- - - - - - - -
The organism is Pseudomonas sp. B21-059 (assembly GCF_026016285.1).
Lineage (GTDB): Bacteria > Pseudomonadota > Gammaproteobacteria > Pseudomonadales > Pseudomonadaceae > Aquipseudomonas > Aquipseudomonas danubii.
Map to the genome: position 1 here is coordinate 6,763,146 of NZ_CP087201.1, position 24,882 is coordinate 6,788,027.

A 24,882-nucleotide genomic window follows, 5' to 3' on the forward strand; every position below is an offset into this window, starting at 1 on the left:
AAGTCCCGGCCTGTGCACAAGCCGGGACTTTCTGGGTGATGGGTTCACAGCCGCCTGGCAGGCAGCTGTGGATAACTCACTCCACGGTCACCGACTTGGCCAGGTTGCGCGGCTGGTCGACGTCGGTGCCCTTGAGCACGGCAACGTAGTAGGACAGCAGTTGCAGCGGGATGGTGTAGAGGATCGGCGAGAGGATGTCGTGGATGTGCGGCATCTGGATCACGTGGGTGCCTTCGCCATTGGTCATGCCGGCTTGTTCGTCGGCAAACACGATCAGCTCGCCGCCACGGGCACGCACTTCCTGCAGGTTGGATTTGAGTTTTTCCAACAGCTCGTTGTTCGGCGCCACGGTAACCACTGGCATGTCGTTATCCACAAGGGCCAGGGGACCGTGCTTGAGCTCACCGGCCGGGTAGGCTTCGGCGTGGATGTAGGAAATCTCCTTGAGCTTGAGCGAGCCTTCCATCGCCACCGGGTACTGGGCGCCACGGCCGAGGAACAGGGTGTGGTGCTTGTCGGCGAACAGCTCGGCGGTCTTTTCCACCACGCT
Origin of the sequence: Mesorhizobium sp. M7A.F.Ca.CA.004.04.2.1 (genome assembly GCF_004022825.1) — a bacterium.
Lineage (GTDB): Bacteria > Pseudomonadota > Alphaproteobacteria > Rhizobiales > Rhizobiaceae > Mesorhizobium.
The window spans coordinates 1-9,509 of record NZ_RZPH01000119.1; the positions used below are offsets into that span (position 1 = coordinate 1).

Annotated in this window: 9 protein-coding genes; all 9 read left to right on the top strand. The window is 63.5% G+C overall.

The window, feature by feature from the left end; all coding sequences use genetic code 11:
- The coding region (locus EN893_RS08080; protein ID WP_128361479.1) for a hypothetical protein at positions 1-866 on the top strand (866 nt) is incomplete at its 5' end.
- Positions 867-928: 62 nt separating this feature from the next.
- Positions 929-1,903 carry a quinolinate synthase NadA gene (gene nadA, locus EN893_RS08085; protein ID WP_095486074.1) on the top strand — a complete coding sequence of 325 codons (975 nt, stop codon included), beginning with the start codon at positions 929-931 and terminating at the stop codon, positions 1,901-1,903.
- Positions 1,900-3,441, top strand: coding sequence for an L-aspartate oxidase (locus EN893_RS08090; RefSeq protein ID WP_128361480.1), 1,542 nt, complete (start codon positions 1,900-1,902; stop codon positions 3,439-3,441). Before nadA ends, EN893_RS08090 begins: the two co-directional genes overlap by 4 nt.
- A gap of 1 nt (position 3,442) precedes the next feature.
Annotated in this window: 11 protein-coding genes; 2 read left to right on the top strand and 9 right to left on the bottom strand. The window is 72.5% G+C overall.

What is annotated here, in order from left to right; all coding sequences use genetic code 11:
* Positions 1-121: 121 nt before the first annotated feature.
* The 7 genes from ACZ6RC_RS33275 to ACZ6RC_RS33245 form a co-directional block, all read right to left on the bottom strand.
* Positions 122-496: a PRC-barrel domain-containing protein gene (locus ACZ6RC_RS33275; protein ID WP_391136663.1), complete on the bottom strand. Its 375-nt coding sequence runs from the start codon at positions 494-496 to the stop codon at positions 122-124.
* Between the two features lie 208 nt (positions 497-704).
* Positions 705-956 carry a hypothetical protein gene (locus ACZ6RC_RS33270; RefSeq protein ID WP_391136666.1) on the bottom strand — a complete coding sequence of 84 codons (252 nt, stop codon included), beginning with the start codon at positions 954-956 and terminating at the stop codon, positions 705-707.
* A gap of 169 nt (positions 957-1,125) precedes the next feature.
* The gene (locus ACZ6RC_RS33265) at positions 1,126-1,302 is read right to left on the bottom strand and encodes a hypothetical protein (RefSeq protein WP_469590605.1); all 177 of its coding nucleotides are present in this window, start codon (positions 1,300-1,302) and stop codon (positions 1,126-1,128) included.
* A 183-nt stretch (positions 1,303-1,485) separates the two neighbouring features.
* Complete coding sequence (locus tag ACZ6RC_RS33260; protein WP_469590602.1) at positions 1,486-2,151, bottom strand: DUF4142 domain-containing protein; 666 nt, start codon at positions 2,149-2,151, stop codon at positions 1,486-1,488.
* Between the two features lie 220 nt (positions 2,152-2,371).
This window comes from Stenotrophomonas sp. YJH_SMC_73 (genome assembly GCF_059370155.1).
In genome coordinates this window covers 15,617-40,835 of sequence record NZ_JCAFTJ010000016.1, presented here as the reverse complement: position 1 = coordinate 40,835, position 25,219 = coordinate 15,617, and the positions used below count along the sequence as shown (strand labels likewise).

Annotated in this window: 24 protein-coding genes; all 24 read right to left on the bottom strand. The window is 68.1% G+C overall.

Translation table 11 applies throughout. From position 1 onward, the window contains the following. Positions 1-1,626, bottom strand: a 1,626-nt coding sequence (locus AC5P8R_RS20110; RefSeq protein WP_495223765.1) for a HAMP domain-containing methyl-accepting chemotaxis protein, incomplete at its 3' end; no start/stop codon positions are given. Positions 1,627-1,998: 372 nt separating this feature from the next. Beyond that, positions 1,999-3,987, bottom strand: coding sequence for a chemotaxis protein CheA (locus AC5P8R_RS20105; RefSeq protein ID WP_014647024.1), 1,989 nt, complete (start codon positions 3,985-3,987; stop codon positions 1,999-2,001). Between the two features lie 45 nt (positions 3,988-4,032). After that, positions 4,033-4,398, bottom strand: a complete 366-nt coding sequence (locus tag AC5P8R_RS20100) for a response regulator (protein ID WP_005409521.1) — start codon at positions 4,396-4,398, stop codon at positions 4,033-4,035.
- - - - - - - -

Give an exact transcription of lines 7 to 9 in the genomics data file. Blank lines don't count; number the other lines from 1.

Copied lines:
Lineage (GTDB): Bacteria > Pseudomonadota > Alphaproteobacteria > Rhizobiales > Rhizobiaceae > Mesorhizobium.
The window spans coordinates 1-9,509 of record NZ_RZPH01000119.1; the positions used below are offsets into that span (position 1 = coordinate 1).

Annotated in this window: 9 protein-coding genes; all 9 read left to right on the top strand. The window is 63.5% G+C overall.